An Italian Mother's Day : ideas from Italy for celebrating the "Festa della Mamma".

Do you have an Italian mamma? Or maybe your mother would just like to be Italian!

Mother's Day in Italy: when it is, how it's celebrated and how you can make it special for your mamma, too.

Whether she's from Italy or would like to be, whether she has Italian in her family history or she'd like to put down roots there - and wherever in the world she may be right now - here are some ideas for celebrating your mother - in Italian style!

Looking for something to write in Italian for your mother?

As you read through the page, you'll find images with typical Italian Mother's Day greetings. Feel free to Pin them for reference later, when you come to write your mamma a card - or even a poem!

When is Mother's Day in Italy?

Many stereotypes exist about the Italian mamma. What is certainly true, though, is that wherever in the world they may be, Italian mothers are still the main focus of the family and family traditions.  

Although mothers are respected and appreciated all year round, the "official" Mother's Day - known as "La Festa della Mamma" - is celebrated in Italy at the same time as in the USA: on the second Sunday in May

It's not a public holiday, but it's certainly a time when families try hard to come together to celebrate.

The history of Italian Mother's Day.

Does it have its origins in ancient Rome?

There's a lot of misinformation on the Web that the modern Mother's Day is rooted in ancient Roman culture. But although the Romans did pay homage to Juno and Cybele, their goddesses of motherhood and marriage, they did so earlier in the year - reflected in the current celebration of Mothering Sunday in the UK in March.

There's no indication, though, that the modern Italian celebrations have anything to do with past ancient history. In fact, the very first "Mother's Day" was introduced by the Fascist regime in 1933 as "La Giornata della madre e del bambino" - the day of the mother and child - a tribute to all mothers bearing good fascist sons to perpetuate the regime. 

Mother's Day quote: "You're not just a mamma - you're my best friend"."You're not just a mamma - you're my best friend".

The Church's impact.

There was an early tradition that Italian people should return to their "Mother Church", the giver of spiritual life, once a year. Families would descend on their own parish churches and afterwards, have a meal together before returning to their place of work.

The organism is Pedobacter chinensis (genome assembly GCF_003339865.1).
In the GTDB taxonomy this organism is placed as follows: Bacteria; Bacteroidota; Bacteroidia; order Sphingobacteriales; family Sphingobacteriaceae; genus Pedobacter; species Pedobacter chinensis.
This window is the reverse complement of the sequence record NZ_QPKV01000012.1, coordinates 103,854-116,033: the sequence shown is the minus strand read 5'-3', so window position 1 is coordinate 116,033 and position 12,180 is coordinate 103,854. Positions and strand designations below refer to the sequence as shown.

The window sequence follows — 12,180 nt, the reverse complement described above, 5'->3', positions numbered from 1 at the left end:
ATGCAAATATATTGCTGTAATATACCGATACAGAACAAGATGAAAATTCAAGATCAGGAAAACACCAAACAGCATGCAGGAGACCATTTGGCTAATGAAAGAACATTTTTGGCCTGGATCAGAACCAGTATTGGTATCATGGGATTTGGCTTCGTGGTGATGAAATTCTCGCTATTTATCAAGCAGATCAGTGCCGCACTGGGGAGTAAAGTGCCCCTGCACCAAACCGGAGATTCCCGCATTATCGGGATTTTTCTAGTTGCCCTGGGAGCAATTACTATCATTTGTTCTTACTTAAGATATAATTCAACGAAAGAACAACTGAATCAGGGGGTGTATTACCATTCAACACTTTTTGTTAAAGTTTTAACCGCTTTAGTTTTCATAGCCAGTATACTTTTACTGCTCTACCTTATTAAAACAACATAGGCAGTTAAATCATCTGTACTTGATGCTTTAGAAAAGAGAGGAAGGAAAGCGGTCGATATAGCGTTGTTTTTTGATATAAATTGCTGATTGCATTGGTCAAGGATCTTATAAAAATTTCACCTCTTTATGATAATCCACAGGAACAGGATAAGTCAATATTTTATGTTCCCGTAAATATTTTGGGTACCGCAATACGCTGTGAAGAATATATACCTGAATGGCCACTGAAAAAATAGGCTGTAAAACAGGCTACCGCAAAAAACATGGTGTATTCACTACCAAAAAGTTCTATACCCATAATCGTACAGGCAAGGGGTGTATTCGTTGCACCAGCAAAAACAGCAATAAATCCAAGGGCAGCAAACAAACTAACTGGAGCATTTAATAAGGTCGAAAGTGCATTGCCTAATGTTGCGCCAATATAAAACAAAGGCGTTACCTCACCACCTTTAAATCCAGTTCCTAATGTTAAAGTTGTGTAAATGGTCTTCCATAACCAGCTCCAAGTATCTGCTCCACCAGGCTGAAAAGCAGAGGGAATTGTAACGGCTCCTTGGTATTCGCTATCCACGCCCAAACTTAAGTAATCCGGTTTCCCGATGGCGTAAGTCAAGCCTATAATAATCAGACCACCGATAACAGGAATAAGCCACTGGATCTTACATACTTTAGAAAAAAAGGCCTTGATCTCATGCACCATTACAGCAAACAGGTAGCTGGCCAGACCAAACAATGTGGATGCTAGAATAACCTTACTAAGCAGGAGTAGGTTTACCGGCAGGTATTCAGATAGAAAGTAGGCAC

It's true that many mothers in Italy go to church on Mother's Day - it always being a Sunday. And of course, as a Catholic country Italy reveres the Madonna and child.

A wayside shrine, typical of many seen in Italy as a tribute to the Madonna.A wayside shrine at Lazise, Lake Garda - typical of many seen in Italy as a tribute to the Madonna.

And in 1957 - 50 years after the institution of Mother's Day in the USA - a priest in the hill town of Assisi decided that the day should be used to celebrate women and their contribution to family and community life.

It was so popular that the following year, a petition was presented to Parliament and the second Sunday in May was declared officially "La Festa della Mamma".

And the rest, as they say, is history.

Is there American influence?

Mother's Day in Italy: "An Italian Mamma is a blessing from God"."An Italian Mamma is a blessing from God".

The difference about Mother's Day in Italy is that it's not the big commercial production to be found in the US or the UK. 

You may find cards in some shops in the larger cities, but you won't find the kinds of massive displays of gifts everywhere.

Instead, Mother's Day here is what it was always designed to be: a day for mothers to be both celebrated and cosseted.

That's not to say it's not a big occasion though - it certainly is one of the most loved days in the Italian year, coming after only Christmas and Easter in importance.